The CUT Loopholes Act would close a myriad of the most egregious offshore tax loopholes. This legislation is based on the premise that if a U.S. company earns profits here in the U.S., with the benefit of America’s educated workforce, infrastructure, and large consumer base, it should pay taxes in America, like small businesses and everyday taxpayers.

> Keep Reading

Pages

News Release | U.S. PIRG | Tax

Lobby Effort Disbanded to Create Tax Holiday for Users of Offshore Tax Shelters

Bloomberg and The Hill yesterday reported the disbanding of the lobbying effort to create a tax holiday for profits stashed in offshore tax havens. The “Win America Campaign,” which included corporate giants such as Cisco Systems, Duke Energy, Pfizer and Microsoft, ended its relationship with two of its three lobbying firms in March, according to forms reportedly filed with the U.S. Senate last week.

> Keep Reading
News Release | U.S. PIRG | Tax

BP Settlement With Government May Follow Pattern of Allowing Companies to Write Off Costs of Wrongdoing

A new white paper released today by U.S. PIRG examines a persistent pattern of companies that sign settlements with the government for their wrongdoing, then deduct the settlement costs as a normal business expense on their taxes. The white paper comes as the nation anticipates a multi-billion dollar settlement announcement between BP and the federal government for the massive oil spill in the Gulf of Mexico.

> Keep Reading
News Release | U.S. PIRG | Tax

Taxpayers would Pay $426 to Make Up for Tax Haven Abuse, Small Businesses $2,116

With Tax Day approaching, a new U.S. PIRG report found the average tax filer in 2011 would have to pay $426 to make up for revenue lost from corporations and wealthy individuals shifting income to offshore tax havens. The report additionally found that if they were to cover the cost of the corporate abuse of tax havens in 2011, the average American small business would have to pay $2,116.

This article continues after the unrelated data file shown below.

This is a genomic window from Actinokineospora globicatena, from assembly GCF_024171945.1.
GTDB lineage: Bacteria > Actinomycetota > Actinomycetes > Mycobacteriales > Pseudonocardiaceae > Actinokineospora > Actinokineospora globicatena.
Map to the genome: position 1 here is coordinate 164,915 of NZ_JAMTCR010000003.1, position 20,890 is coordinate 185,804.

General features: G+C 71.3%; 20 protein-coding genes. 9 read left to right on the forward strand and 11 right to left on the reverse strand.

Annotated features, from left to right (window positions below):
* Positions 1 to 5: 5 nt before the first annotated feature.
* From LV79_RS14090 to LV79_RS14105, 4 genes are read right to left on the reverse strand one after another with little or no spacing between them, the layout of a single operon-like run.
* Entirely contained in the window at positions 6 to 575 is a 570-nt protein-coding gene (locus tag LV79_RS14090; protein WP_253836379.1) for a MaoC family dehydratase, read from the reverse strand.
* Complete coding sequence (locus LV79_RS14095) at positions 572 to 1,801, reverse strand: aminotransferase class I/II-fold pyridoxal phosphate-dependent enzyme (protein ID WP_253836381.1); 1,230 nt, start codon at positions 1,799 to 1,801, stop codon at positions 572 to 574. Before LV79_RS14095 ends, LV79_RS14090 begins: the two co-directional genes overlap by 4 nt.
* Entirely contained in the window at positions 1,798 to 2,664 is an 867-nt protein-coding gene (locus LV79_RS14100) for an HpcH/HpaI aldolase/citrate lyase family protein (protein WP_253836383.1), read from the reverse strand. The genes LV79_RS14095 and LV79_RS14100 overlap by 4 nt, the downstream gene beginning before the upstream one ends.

> Keep Reading
News Release | U.S. PIRG | Budget, Democracy, Tax

Release of New Report: Loopholes for Sale

A new report released Wednesday, March 21 by U.S. PIRG and Citizens for Tax Justice (CTJ) found that thirty unusually aggressive tax dodging corporations have made campaign contributions to 524 (98 percent) sitting members of Congress, and disproportionately to the leadership of both parties and to key committee members. The report, Loopholes for Sale: Campaign Contributions by Corporate Tax Dodgers, examines campaign contributions made by a total of 280 profitable Fortune 500 companies in 2006, 2008, 2010 and to date in 2012.

> Keep Reading
News Release | U.S. PIRG | Budget

Ryan Budget a Windfall for Special Interests, Devastating to Public Priorities

While U.S. PIRG recognizes the need to address the nation’s deficit, Chairman Paul Ryan’s budget plan proposes a windfall for corporate tax dodgers, Wall Street banks, health insurance companies, and the oil industry while slapping the public with harmful cuts to public priorities like Pell Grants and public transportation.

> Keep Reading

Pages

View AllRSS Feed

PRIORITY ACTION

Some of the nation’s most prosperous people and companies — including GE, Google and Goldman Sachs — avoid paying the taxes they owe, costing taxpayers $150 billion just last year.

Consumer Alerts

Join our network and stay up to date on our campaigns, get important consumer updates and take action on critical issues.
Optional Member Code

Support Us

Your donation supports U.S. PIRG’s work to stand up for consumers on the issues that matter, especially when powerful interests are blocking progress.